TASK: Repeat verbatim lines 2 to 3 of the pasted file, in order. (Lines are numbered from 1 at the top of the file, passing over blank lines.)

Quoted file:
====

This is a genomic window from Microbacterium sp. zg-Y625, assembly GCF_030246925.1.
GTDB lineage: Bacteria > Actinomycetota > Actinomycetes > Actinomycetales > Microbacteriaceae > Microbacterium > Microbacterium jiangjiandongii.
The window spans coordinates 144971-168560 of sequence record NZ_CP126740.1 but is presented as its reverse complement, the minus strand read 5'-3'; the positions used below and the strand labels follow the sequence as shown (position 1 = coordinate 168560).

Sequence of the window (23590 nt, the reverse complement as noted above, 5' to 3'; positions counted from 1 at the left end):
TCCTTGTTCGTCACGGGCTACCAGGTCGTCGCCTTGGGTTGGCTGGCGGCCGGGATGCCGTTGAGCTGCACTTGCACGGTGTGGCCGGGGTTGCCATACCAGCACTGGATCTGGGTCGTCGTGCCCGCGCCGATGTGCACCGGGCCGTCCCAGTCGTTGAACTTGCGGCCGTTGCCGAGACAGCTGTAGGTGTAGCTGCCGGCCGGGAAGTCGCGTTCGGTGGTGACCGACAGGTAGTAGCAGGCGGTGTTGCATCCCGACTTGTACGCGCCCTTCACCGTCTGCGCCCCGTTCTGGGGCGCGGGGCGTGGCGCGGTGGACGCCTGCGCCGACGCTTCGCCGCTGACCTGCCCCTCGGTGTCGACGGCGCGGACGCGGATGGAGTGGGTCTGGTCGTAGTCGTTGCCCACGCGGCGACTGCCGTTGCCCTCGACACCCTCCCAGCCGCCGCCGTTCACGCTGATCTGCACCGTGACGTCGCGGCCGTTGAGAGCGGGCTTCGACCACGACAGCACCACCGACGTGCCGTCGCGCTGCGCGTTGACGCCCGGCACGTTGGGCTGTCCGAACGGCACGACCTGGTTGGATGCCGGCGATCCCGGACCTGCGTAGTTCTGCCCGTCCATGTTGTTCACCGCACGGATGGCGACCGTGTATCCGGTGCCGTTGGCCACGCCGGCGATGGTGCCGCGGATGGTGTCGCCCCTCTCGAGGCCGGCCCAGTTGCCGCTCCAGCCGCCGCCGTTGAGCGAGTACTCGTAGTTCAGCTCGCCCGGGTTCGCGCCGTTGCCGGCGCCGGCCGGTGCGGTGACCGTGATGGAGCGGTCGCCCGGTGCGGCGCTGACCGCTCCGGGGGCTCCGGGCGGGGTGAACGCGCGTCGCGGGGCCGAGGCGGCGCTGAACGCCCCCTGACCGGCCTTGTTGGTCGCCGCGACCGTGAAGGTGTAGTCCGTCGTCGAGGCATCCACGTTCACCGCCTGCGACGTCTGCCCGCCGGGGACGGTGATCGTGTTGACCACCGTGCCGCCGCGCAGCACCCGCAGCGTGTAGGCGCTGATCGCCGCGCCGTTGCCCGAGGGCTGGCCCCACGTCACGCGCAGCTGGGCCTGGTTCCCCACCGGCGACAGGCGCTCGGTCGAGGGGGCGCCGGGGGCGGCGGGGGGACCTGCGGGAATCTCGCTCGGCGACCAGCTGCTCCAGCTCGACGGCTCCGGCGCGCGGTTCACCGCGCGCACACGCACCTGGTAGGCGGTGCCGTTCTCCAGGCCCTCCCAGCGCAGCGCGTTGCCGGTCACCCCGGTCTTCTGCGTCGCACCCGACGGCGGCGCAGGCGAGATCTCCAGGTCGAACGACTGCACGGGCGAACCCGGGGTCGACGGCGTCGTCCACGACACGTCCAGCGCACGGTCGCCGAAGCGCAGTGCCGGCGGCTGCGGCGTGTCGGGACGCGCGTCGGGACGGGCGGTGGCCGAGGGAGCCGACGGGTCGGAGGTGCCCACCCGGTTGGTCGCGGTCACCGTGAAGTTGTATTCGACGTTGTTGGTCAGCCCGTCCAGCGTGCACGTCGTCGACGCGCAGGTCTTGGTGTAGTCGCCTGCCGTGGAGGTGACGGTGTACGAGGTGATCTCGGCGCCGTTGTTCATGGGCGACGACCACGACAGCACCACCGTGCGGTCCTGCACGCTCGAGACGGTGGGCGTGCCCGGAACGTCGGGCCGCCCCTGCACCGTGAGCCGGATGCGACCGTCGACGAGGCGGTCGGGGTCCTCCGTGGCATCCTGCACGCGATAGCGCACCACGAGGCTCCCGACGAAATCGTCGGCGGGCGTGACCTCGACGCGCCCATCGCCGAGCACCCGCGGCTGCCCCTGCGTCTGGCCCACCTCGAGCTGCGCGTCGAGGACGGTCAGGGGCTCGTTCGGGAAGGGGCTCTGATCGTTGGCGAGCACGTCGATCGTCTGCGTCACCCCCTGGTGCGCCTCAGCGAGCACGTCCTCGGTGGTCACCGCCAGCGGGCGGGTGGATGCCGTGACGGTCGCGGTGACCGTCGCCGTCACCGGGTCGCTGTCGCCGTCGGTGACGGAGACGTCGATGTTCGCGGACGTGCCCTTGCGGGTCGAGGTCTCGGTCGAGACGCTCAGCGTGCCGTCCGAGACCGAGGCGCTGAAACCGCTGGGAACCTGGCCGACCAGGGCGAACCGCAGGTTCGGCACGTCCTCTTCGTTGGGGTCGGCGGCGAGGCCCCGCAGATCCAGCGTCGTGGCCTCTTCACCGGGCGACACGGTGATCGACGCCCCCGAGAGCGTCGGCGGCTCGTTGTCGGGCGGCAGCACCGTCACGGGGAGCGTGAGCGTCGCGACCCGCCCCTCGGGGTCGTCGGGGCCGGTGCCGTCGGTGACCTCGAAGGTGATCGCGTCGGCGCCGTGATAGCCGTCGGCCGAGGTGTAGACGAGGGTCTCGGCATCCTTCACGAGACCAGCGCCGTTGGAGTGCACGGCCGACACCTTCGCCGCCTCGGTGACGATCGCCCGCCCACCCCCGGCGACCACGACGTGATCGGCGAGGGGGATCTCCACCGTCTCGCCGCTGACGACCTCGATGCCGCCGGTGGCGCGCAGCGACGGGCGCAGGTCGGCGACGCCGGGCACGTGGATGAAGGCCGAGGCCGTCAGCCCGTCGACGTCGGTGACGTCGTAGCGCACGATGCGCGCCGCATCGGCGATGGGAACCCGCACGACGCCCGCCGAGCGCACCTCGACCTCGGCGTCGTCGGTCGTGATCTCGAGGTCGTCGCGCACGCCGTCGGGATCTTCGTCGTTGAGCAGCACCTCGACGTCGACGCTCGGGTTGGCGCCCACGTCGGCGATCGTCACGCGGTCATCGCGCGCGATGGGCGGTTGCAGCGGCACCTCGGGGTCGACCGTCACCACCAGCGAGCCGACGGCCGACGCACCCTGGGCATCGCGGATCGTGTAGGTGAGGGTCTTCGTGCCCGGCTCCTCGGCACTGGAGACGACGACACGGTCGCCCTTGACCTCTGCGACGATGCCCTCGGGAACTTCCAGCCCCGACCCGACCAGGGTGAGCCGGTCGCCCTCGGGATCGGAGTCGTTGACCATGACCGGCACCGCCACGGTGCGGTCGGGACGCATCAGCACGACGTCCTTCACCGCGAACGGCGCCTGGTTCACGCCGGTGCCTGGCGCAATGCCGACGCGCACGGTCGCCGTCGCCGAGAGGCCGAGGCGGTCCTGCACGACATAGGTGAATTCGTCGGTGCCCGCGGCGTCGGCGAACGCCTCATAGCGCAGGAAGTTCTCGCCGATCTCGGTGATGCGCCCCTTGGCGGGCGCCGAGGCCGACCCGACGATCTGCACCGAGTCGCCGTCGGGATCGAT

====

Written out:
GTDB lineage: Bacteria > Actinomycetota > Actinomycetes > Actinomycetales > Microbacteriaceae > Microbacterium > Microbacterium jiangjiandongii.
The window spans coordinates 144971-168560 of sequence record NZ_CP126740.1 but is presented as its reverse complement, the minus strand read 5'-3'; the positions used below and the strand labels follow the sequence as shown (position 1 = coordinate 168560).